Myanmar News ChannelThe Myanmar News Channel
Will the five new TV stations be able to live?
Stiff competitors for advertisements and proposed changes to the Broadcasting Act are among the major issues that businesses face when introducing them. Five privately held businesses entered into a collaboration contract with the state-owned Myanma Radio and Television on February 17 to act as free to-air digital channel publishers. These five are DVB Multimedia Group and Mizzima Média Co Ltd, both of which were in exil until 2012 as part of the predecessor government's reform of the Myanmar network, and KMA TeleMedia Holdings Co Ltd, which owns CB Bank U Khin Maung Aye, Fortune Broadcasting Co Ltd and My Multi Média Group Co Ltd.
Do the decisions to give the five undertakings broadcast licenses mean an improvement in terms of free access to the press? Are the five new canals going to live? These five enterprises were not granted radio licenses under a working act. Radiocommunication legislation was passed under the former Union Solidarity and Development Party in August 2015, but the laws and provisions were not made.
Under the terms of the deal that the five firms have entered into with the Ministry of Information, they will be able to transmit via MRTV's system. It is similar to the radio licenses issued by the former defence regimes by Sky Net, a privately held company held by Shwe Than Lwin Co, and MRTV-4, held by Forever Group Co Ltd.
This restricts their liberty as they operate under an arrangement with the state. Information Minister Dr. Pe Myint said at the signature ceremonies on 17 February that the National League for Democracy intends to change the Law on Radio. Pe Myint said that the laws and regulation would create a radio council to manage and monitor TV.
Memorandum of Understanding between the Department and the five undertakings expires with the entry into force of the provisions of the revised Radio and Television Act. By this date, the five enterprises are required by the Act to submit applications to run their own networks. Everything seems so incalculable and it is hard to say whether the choice to allow the five undertakings to broadcast under the co-operation agreements is a move forward for press freedoms.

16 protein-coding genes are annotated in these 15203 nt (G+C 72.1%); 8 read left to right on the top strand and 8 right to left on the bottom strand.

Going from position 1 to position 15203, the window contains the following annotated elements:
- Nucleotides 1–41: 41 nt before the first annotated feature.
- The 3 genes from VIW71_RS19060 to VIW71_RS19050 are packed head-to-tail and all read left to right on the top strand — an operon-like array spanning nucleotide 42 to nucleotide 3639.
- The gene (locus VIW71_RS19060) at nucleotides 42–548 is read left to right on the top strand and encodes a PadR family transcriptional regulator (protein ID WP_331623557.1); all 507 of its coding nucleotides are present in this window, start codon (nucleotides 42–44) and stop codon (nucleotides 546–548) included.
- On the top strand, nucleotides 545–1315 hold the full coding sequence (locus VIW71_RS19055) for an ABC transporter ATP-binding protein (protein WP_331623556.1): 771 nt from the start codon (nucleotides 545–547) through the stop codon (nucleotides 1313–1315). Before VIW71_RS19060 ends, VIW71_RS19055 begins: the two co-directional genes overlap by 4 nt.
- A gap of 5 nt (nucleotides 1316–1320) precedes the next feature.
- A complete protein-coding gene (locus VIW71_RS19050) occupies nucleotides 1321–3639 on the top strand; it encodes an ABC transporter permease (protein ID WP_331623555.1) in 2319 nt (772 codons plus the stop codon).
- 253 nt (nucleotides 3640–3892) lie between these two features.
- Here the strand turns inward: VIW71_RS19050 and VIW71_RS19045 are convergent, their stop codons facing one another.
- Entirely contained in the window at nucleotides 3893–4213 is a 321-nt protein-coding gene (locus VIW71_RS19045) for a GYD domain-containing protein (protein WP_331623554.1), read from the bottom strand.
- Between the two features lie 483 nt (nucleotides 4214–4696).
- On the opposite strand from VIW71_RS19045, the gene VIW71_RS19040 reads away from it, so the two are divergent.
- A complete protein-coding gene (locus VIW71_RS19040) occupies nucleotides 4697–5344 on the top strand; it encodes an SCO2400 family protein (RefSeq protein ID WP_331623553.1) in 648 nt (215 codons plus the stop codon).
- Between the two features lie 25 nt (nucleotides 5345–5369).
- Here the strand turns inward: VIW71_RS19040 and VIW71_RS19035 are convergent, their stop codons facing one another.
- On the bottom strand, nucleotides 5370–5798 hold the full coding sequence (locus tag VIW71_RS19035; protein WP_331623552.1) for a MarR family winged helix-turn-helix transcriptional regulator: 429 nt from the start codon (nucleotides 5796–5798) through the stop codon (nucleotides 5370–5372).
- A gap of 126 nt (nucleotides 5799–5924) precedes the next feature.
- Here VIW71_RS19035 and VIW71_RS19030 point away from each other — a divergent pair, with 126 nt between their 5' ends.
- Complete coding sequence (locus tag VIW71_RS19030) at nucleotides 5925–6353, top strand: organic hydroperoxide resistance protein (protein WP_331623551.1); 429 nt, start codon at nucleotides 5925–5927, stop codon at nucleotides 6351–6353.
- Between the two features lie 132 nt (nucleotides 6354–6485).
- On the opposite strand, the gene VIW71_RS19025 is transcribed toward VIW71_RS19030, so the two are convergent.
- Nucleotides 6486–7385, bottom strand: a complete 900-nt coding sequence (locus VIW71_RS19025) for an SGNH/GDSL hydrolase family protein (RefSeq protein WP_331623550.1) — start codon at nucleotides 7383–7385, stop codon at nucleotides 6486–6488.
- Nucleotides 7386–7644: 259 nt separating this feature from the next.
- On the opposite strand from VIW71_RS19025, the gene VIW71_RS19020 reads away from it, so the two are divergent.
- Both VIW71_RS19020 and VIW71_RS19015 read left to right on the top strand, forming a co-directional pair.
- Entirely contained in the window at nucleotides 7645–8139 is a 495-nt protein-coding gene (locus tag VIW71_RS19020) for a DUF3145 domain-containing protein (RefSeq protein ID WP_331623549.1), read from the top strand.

One big issue about the five new stations and every station that could start in the near term is whether they can make it commercially viable. Burma has eight analogue TV stations, as MRTV, Myawaddy TV, Sky Net and Forever Group each have two of them. Since they transmit analogue, they can take the whole land.
According to a poll, approximately $200 million in revenues are generated annually from advertisements on the country's analogue and analogue television networks, with MRTV-4 and Channel 7, both of which are held by Forever Group and broadcasted in analogue and analogue formats, accounting for the lion's share. 2 million US dollars are spent on this. A further five free reception free of charge will not increase revenues from advertisements.
There will be fierce communication between the five new TV stations. Actually, it won't be simple for them to start radiating. U Myint Htwe, CEO of MRI, said at the signature ceremonies that more gear needed to be purchased and installed to be able to transmit the contents provided by the five businesses.
Businesses also have to buy and install their own cable to connect their ground units to a MRTV ground unit so that their contents can be uploaded to a spacecraft via the multi-channel playouts. It will be transmitted to 145 relays throughout the entire countryside so that the transmitters can be received nationwide.
These five businesses have to spend large amounts of money before they can be aired. These five businesses will also face high manufacturing cost, but their revenues from advertisements are unforeseeable. There is also the issue of whether it will be hard to win publicity for Dutch TV stations, which is a new standard in the state.
A further stranger is the creation of the Broadcasting Council, which is to be set up at a later date if all television operators have to request a new licence. In such a perspective, it is by no means certain that the five television stations will outlive.